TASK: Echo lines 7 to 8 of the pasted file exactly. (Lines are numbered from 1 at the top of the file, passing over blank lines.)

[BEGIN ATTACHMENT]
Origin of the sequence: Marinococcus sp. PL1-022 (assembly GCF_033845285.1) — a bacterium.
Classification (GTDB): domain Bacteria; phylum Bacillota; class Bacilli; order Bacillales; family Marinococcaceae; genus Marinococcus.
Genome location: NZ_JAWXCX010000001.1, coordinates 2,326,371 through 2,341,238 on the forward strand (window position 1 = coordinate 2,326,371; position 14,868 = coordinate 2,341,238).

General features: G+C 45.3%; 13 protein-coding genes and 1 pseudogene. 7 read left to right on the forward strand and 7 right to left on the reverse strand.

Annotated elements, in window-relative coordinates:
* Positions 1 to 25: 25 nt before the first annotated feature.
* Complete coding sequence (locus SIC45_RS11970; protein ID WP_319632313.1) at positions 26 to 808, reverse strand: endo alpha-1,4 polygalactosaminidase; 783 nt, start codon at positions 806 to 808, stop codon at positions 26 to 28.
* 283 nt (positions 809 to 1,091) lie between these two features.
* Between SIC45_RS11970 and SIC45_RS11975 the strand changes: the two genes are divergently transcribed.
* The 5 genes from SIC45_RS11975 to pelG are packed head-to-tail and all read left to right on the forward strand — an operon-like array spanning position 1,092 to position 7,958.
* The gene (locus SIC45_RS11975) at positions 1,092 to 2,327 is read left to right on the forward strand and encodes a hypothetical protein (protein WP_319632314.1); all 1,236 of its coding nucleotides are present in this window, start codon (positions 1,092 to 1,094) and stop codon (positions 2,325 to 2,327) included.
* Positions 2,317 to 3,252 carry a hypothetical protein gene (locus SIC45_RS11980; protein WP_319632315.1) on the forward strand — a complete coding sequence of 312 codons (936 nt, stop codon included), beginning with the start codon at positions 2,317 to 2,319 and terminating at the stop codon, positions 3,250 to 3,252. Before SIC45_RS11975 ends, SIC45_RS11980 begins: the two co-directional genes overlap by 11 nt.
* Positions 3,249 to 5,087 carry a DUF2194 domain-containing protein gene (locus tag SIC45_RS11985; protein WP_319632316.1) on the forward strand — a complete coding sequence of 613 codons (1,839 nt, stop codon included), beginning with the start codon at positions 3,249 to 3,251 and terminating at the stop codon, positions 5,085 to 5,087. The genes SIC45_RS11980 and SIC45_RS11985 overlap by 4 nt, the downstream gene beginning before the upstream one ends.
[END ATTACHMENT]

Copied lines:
* Complete coding sequence (locus SIC45_RS11970; protein ID WP_319632313.1) at positions 26 to 808, reverse strand: endo alpha-1,4 polygalactosaminidase; 783 nt, start codon at positions 806 to 808, stop codon at positions 26 to 28.
* 283 nt (positions 809 to 1,091) lie between these two features.